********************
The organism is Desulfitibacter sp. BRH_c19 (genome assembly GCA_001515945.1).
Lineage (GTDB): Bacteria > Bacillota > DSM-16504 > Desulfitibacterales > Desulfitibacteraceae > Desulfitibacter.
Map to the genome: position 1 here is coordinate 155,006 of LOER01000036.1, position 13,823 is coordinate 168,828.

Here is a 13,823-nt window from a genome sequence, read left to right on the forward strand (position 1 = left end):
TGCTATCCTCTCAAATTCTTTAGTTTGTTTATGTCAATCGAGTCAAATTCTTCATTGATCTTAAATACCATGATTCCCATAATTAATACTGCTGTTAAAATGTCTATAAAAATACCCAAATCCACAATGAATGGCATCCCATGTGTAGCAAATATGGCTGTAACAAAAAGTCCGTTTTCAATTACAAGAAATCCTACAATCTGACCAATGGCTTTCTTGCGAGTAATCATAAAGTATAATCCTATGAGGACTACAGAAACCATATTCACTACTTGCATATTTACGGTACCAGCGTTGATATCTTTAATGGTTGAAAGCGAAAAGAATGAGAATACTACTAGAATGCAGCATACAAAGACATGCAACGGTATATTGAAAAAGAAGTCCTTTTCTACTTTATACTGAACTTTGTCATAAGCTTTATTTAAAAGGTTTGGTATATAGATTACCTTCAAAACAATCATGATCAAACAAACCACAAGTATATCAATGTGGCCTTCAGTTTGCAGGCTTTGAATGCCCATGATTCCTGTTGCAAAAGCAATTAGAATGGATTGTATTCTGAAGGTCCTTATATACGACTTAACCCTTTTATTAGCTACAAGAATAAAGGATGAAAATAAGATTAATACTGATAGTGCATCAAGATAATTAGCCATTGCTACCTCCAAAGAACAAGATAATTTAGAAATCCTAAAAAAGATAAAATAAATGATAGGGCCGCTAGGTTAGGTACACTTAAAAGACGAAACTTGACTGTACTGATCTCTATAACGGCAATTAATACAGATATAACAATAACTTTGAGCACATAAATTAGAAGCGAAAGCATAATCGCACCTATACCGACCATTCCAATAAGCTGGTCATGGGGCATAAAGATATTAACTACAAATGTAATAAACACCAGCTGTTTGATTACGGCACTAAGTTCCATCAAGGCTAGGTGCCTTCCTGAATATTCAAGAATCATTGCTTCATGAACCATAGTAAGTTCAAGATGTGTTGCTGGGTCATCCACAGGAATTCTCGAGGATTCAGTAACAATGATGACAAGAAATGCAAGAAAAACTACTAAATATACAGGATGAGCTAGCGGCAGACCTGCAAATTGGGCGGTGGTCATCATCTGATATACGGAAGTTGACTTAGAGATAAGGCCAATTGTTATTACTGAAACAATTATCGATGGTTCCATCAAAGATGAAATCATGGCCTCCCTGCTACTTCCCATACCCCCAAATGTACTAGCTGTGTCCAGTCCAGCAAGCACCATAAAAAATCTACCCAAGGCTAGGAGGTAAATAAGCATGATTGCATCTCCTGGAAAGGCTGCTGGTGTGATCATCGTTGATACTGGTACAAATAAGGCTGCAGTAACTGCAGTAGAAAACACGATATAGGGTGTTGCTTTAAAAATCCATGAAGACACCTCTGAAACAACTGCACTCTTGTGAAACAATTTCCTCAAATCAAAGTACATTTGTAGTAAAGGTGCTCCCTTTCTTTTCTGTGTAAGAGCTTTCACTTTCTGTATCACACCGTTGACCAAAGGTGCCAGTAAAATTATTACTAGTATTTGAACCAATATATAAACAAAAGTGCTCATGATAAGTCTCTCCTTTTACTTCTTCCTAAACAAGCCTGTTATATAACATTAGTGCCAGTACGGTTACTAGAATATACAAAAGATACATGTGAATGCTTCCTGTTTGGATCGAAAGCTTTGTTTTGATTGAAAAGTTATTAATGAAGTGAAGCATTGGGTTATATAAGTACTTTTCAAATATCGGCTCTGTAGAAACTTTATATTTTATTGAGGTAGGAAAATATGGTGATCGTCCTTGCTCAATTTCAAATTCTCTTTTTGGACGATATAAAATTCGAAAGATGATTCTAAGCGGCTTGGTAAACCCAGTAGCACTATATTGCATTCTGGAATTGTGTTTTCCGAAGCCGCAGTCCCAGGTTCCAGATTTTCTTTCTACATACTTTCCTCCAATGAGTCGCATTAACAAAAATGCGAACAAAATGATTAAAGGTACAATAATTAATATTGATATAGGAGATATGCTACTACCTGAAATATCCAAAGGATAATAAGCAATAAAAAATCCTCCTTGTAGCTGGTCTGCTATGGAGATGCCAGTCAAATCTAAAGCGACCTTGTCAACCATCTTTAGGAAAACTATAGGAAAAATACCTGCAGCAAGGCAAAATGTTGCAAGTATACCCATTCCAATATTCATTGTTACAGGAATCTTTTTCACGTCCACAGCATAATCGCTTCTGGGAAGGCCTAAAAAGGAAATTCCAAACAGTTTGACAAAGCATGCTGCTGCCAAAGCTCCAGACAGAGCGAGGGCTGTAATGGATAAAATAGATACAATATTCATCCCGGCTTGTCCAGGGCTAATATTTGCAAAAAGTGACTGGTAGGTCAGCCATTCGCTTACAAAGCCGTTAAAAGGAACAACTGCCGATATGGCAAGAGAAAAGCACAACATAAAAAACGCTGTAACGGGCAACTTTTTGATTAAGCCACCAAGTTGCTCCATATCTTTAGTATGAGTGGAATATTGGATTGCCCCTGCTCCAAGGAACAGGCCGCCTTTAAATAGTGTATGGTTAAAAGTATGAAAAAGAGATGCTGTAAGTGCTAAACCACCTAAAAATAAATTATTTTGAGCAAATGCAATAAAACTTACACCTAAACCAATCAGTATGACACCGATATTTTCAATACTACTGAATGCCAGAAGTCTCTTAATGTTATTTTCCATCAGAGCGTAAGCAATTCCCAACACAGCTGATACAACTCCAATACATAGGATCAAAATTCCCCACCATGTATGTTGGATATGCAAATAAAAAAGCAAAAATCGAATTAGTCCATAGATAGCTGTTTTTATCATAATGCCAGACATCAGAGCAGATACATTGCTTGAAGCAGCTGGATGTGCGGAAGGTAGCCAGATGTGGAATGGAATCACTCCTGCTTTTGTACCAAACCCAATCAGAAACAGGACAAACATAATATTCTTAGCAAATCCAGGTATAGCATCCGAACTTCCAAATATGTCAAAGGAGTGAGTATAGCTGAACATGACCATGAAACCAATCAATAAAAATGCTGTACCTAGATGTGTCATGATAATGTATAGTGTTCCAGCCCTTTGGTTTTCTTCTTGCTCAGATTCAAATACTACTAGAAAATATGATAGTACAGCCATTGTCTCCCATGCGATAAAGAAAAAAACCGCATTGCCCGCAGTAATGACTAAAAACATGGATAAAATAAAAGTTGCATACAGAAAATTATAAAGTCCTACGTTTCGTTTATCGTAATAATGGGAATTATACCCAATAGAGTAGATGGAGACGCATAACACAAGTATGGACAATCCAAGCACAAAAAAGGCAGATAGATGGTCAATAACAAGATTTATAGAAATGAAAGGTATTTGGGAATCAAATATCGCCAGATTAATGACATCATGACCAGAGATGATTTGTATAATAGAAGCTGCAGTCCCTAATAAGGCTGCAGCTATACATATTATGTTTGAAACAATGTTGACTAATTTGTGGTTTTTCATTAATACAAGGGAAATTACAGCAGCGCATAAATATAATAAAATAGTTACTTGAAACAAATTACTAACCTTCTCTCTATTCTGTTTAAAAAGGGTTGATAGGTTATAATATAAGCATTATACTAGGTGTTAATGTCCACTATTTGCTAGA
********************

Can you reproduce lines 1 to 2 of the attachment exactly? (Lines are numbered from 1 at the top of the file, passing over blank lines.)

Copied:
The organism is Desulfitibacter sp. BRH_c19 (genome assembly GCA_001515945.1).
Lineage (GTDB): Bacteria > Bacillota > DSM-16504 > Desulfitibacterales > Desulfitibacteraceae > Desulfitibacter.